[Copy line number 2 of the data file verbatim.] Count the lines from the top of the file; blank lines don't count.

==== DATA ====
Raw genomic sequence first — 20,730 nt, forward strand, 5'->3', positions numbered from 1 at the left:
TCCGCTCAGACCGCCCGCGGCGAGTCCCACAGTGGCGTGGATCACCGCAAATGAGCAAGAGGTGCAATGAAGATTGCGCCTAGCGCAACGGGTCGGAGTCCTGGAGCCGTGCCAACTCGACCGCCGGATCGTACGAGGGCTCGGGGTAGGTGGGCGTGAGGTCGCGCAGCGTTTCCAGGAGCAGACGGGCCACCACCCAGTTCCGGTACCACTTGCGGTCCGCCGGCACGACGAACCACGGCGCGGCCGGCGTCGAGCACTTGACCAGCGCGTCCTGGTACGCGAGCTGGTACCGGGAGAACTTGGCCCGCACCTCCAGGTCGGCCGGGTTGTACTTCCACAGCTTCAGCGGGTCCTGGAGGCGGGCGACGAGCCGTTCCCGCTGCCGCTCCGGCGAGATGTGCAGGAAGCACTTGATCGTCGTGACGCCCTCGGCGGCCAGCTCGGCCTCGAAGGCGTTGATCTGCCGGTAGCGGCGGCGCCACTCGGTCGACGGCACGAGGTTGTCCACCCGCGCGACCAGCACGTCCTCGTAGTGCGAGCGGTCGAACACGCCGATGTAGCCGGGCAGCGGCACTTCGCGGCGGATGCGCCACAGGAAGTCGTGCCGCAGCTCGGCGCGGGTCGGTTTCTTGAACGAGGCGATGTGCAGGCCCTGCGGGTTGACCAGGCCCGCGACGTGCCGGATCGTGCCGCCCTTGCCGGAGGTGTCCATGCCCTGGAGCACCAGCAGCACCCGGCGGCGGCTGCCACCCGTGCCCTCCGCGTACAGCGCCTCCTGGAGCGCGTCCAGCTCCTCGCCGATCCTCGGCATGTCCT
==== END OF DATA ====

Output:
TCCGCTCAGACCGCCCGCGGCGAGTCCCACAGTGGCGTGGATCACCGCAAATGAGCAAGAGGTGCAATGAAGATTGCGCCTAGCGCAACGGGTCGGAGTCCTGGAGCCGTGCCAACTCGACCGCCGGATCGTACGAGGGCTCGGGGTAGGTGGGCGTGAGGTCGCGCAGCGTTTCCAGGAGCAGACGGGCCACCACCCAGTTCCGGTACCACTTGCGGTCCGCCGGCACGACGAACCACGGCGCGGCCGGCGTCGAGCACTTGACCAGCGCGTCCTGGTACGCGAGCTGGTACCGGGAGAACTTGGCCCGCACCTCCAGGTCGGCCGGGTTGTACTTCCACAGCTTCAGCGGGTCCTGGAGGCGGGCGACGAGCCGTTCCCGCTGCCGCTCCGGCGAGATGTGCAGGAAGCACTTGATCGTCGTGACGCCCTCGGCGGCCAGCTCGGCCTCGAAGGCGTTGATCTGCCGGTAGCGGCGGCGCCACTCGGTCGACGGCACGAGGTTGTCCACCCGCGCGACCAGCACGTCCTCGTAGTGCGAGCGGTCGAACACGCCGATGTAGCCGGGCAGCGGCACTTCGCGGCGGATGCGCCACAGGAAGTCGTGCCGCAGCTCGGCGCGGGTCGGTTTCTTGAACGAGGCGATGTGCAGGCCCTGCGGGTTGACCAGGCCCGCGACGTGCCGGATCGTGCCGCCCTTGCCGGAGGTGTCCATGCCCTGGAGCACCAGCAGCACCCGGCGGCGGCTGCCACCCGTGCCCTCCGCGTACAGCGCCTCCTGGAGCGCGTCCAGCTCCTCGCCGATCCTCGGCATGTCCT